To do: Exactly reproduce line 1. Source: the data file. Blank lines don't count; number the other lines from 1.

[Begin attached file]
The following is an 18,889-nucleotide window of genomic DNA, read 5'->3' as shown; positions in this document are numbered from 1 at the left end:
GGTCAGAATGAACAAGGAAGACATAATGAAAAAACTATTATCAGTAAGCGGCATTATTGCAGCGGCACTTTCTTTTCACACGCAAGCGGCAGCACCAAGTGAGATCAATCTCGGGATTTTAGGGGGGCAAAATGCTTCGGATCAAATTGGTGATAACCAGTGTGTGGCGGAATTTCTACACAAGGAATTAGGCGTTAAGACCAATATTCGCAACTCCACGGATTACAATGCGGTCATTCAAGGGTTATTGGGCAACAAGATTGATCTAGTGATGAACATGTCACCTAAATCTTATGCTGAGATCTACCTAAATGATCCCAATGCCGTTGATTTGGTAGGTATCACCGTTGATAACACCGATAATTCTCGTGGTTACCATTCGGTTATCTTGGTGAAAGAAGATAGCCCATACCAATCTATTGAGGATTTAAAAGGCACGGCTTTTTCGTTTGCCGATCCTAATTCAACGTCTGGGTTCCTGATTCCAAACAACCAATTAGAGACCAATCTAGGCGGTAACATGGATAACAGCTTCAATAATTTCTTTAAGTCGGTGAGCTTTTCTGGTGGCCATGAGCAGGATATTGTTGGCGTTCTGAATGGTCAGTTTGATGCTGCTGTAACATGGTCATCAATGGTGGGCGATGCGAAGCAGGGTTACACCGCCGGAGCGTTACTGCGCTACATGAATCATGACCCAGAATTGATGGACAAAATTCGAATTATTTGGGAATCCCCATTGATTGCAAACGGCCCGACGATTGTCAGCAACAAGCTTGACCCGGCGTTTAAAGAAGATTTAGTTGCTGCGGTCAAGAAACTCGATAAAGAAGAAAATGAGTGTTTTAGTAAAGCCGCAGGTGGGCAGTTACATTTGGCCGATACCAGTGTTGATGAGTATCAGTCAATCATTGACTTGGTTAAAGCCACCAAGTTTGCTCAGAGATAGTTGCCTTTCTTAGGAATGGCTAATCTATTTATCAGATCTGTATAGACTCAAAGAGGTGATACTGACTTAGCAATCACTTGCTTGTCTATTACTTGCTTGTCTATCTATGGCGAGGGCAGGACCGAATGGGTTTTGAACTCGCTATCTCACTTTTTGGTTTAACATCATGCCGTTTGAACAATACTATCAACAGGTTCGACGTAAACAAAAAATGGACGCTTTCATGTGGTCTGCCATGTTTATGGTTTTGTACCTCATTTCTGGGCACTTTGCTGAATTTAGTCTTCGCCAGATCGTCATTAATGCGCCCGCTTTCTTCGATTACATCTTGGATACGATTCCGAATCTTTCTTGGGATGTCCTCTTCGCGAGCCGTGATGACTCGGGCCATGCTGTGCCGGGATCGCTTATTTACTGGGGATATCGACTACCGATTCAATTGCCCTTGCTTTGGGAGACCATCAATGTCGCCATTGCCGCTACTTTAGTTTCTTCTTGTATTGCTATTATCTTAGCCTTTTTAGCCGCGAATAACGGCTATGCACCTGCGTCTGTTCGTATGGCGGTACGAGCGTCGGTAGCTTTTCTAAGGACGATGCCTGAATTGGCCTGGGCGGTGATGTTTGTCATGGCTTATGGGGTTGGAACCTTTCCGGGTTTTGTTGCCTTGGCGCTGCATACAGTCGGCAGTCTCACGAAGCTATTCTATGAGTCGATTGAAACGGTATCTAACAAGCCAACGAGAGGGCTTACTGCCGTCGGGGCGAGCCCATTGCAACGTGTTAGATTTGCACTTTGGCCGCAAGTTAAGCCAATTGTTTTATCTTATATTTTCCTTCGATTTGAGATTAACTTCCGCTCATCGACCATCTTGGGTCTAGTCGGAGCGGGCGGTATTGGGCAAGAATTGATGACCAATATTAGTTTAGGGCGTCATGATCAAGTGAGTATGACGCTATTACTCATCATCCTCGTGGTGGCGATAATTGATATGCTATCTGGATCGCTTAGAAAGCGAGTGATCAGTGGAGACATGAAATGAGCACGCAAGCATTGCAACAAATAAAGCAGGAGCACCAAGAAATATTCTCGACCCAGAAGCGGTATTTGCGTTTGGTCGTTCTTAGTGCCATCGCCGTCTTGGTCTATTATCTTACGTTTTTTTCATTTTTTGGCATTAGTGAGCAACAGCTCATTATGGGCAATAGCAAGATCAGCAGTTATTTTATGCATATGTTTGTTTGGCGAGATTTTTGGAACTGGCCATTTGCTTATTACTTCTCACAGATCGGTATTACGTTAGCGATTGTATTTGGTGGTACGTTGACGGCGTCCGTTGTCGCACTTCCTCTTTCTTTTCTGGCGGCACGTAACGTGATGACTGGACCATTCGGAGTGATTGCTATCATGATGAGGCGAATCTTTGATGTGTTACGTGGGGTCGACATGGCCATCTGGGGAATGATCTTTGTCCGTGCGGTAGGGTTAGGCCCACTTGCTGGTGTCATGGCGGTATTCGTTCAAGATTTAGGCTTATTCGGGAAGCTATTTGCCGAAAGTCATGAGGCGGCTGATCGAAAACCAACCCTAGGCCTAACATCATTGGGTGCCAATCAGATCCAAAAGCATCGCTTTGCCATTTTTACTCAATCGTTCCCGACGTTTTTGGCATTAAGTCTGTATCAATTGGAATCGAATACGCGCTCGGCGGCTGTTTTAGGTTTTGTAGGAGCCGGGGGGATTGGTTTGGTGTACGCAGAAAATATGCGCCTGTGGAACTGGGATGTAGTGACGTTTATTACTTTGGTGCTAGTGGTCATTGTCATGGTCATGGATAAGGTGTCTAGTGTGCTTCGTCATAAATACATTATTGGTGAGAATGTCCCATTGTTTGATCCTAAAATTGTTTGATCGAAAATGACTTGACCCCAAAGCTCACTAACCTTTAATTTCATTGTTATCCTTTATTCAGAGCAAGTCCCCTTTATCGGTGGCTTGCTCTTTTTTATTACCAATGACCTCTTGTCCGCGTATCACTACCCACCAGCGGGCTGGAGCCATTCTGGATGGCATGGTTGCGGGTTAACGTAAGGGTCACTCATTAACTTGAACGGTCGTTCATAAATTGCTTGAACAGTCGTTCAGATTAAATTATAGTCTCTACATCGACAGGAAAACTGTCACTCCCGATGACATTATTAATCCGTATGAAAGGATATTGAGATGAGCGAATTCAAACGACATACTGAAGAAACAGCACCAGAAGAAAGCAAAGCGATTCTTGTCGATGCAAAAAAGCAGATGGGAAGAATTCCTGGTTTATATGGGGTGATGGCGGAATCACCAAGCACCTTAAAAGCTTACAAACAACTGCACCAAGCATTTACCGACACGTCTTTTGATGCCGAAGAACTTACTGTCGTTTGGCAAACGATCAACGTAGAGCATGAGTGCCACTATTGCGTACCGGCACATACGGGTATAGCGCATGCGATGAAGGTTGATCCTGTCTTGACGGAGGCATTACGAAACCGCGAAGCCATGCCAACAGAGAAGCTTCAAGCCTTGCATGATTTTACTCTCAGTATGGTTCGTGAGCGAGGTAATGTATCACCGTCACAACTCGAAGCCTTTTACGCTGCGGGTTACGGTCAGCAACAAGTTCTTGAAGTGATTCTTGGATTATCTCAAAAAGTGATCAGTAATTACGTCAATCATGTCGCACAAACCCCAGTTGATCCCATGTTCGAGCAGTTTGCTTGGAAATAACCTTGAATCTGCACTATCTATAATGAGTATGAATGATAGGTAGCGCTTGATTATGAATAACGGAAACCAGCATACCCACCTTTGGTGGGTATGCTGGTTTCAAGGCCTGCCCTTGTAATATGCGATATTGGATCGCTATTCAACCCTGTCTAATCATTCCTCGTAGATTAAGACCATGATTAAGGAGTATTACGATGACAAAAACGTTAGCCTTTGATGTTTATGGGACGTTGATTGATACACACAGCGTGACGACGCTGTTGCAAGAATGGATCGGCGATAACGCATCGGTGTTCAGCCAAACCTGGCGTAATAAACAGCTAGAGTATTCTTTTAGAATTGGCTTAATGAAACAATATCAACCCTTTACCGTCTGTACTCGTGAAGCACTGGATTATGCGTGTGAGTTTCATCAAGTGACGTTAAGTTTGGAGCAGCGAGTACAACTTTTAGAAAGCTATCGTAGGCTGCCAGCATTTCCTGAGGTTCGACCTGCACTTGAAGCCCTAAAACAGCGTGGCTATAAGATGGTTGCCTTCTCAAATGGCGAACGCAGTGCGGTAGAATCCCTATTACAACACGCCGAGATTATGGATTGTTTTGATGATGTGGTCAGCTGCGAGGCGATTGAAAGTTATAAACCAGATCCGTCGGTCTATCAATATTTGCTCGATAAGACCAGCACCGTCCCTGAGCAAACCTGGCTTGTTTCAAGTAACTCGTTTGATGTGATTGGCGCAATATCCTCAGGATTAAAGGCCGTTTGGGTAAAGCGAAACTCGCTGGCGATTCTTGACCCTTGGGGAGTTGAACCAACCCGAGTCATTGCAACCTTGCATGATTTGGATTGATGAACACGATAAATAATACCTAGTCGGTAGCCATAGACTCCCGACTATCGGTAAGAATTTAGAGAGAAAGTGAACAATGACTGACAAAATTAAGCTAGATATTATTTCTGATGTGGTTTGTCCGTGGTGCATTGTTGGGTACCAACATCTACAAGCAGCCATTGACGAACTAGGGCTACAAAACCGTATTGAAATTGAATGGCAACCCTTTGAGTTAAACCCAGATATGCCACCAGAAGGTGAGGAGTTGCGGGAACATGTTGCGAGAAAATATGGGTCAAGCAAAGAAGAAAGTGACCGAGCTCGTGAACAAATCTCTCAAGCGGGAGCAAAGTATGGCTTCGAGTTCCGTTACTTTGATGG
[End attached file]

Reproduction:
The following is an 18,889-nucleotide window of genomic DNA, read 5'->3' as shown; positions in this document are numbered from 1 at the left end: